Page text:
European stocks rebound after worst start to year since 2008

European stocks advanced following their longest weekly losing streak since October.

The Stoxx Europe 600 Index added 0.8 percent to 340.74 at 9:53 a.m. on Monday in London after earlier paring gains to 0.1 percent. The benchmark gauge fell 1 percent last week for a second decline, posting its worst start to a year since 2008. It closed down 3.7 percent from an almost seven-year high reached Dec. 5 amid a decline in oil prices and Greek equities as the nation is heading for an early election.

“Concerns about oil and Greece have given us a very volatile start to the year, though this was welcome for us,” said Michael Woischneck, who helps manage about $7.3 billion at Lampe Asset Management in Dusseldorf. “It’s an opportunity to pick up stocks. We increased our equity exposure quite significantly.”

The Stoxx 600 lost 1.3 percent on Jan. 9 amid a slump in Spanish and Italian lenders. The IBEX 35 Index fell the most since September 2012 that day, closing at its lowest level since Oct. 16. At the same time, traders are buying up protection should Greece’s potential exit from the euro trigger a domino drop in Spanish and Italian stocks.

The Spanish equity gauge and Italy’s FTSE MIB Index rose more than 1 percent today. Greece’s ASE Index advanced 0.7 percent. Germany’s DAX Index posted the biggest gain among 18 western-European markets, up 1.3 percent.

Equities ended lower on Jan. 9 after a person familiar with the matter said the European Central Bank is studying models for buying as much as 500 billion euros ($593 billion) of investment-grade assets, raising concern that won’t be enough to shore up the economy. Later in the day, a U.S. jobs report showed earnings for all employees unexpectedly declined.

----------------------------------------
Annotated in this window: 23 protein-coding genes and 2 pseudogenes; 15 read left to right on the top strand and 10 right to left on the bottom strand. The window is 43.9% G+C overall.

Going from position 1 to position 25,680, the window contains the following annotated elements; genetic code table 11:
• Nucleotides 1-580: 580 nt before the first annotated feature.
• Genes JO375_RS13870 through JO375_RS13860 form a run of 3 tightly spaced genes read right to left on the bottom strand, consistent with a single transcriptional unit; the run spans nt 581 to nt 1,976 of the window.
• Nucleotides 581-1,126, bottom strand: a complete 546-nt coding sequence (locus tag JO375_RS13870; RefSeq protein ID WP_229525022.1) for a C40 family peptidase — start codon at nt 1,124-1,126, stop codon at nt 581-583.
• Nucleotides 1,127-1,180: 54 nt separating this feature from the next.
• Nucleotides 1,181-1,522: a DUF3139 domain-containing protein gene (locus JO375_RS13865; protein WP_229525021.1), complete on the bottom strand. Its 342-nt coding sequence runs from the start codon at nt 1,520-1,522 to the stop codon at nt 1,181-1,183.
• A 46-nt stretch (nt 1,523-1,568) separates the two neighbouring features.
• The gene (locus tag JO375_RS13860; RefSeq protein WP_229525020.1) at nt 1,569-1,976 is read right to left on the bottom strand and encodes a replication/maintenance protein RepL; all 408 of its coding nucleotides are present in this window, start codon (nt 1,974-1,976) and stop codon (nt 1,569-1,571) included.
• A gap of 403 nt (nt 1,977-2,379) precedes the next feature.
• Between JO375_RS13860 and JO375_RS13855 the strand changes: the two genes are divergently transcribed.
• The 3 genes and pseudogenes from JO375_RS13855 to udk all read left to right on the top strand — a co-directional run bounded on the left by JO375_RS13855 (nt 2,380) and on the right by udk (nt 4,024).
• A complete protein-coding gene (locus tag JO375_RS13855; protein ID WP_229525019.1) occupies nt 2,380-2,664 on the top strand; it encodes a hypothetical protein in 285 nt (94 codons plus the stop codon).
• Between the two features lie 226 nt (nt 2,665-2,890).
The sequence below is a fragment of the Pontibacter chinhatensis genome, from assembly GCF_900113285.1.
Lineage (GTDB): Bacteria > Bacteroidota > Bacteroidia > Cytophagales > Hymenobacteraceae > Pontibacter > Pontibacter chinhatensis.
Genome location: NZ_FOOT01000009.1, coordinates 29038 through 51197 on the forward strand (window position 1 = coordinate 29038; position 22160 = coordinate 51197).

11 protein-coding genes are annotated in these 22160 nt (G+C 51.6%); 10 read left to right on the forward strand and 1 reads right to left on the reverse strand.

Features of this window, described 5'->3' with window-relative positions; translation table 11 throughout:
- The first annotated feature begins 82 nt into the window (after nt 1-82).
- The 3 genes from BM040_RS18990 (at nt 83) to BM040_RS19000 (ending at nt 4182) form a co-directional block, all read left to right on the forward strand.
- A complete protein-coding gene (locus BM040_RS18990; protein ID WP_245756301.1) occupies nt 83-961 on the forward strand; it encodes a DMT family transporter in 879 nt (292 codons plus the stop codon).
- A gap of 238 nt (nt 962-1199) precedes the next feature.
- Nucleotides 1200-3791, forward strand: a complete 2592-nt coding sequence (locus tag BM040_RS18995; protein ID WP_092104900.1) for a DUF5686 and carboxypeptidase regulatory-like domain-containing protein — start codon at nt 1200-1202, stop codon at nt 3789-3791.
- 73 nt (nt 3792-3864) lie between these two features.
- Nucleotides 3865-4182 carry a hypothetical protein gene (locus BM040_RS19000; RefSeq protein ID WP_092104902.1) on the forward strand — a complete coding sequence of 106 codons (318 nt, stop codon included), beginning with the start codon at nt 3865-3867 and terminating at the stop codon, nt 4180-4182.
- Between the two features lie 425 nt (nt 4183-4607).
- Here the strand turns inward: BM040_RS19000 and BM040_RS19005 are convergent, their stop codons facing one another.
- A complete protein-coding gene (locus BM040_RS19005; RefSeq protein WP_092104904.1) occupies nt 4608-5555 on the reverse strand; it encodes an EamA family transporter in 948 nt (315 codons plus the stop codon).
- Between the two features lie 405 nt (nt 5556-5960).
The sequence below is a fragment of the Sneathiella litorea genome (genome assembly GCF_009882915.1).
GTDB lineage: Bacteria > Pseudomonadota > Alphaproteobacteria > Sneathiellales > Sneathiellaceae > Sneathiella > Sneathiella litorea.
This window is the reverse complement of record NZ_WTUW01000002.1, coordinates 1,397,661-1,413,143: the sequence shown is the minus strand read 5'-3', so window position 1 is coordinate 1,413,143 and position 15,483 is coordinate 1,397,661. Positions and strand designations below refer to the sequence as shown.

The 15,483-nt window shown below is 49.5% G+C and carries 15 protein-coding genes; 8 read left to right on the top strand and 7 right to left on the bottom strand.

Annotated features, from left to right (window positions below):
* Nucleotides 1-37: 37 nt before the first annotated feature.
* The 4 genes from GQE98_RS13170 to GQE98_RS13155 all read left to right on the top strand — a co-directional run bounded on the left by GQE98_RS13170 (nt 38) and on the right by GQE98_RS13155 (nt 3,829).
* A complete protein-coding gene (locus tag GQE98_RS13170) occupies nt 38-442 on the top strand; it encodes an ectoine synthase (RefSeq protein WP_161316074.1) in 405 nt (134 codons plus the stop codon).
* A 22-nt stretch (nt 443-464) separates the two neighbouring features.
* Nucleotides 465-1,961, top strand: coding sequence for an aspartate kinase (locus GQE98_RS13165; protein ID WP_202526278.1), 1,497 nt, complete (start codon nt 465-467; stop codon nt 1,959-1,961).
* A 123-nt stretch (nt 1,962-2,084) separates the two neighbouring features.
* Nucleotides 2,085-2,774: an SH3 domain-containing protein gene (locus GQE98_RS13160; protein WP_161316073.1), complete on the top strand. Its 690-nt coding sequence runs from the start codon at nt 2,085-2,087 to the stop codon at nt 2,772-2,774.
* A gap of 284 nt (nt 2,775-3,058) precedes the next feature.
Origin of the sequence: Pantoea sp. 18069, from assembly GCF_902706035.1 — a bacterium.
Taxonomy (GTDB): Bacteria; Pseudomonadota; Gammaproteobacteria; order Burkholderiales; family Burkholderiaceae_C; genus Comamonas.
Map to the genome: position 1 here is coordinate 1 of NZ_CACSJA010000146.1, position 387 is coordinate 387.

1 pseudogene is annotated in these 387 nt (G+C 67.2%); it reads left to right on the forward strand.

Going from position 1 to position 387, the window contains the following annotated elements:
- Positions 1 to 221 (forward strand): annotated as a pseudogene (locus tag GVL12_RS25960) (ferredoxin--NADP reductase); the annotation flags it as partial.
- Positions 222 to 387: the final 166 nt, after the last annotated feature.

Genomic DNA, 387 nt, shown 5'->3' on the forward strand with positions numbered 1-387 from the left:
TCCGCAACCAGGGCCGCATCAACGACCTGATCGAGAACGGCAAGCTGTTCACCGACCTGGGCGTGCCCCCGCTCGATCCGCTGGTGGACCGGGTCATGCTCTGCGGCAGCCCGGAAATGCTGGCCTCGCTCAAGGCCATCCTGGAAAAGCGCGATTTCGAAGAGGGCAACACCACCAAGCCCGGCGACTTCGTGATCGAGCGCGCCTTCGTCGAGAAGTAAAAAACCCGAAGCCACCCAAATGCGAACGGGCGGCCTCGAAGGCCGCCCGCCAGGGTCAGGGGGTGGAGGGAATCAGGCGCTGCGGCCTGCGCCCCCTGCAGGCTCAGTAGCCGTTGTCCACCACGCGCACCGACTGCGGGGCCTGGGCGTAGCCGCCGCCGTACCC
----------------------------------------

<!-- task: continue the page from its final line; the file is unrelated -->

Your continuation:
Colchicine Drug

Among companies moving on corporate news, Hikma Pharmaceuticals Plc climbed 3.4 percent after saying it will distribute its colchicine drug in the U.S. as a court rejected Takeda Pharmaceutical Co.’s motion to block sales of the gout- flares treatment. Deutsche Lufthansa AG added 2.4 percent as it said jet fuel costs should slide by 900 million euros this year, or 13 percent, after falling an estimated 400 million euros in 2014.

Aer Lingus Group Plc fell 5 percent after International Consolidated Airlines Group SA, the owner of British Airways, said the Irish carrier rejected a sweetened bid. IAG SA gained 1.1 percent.

A gauge of energy stocks dropped a second day, limiting gains for the Stoxx 600. Drilling and services companies led losses, with Seadrill Ltd. sliding 5.2 percent to its lowest price since May 2009. SBM Offshore NV dropped 3.9 percent, and Technip SA declined 3.1 percent. Hunting Plc slumped 9.4 percent as Barclays Plc cut its rating on the stock.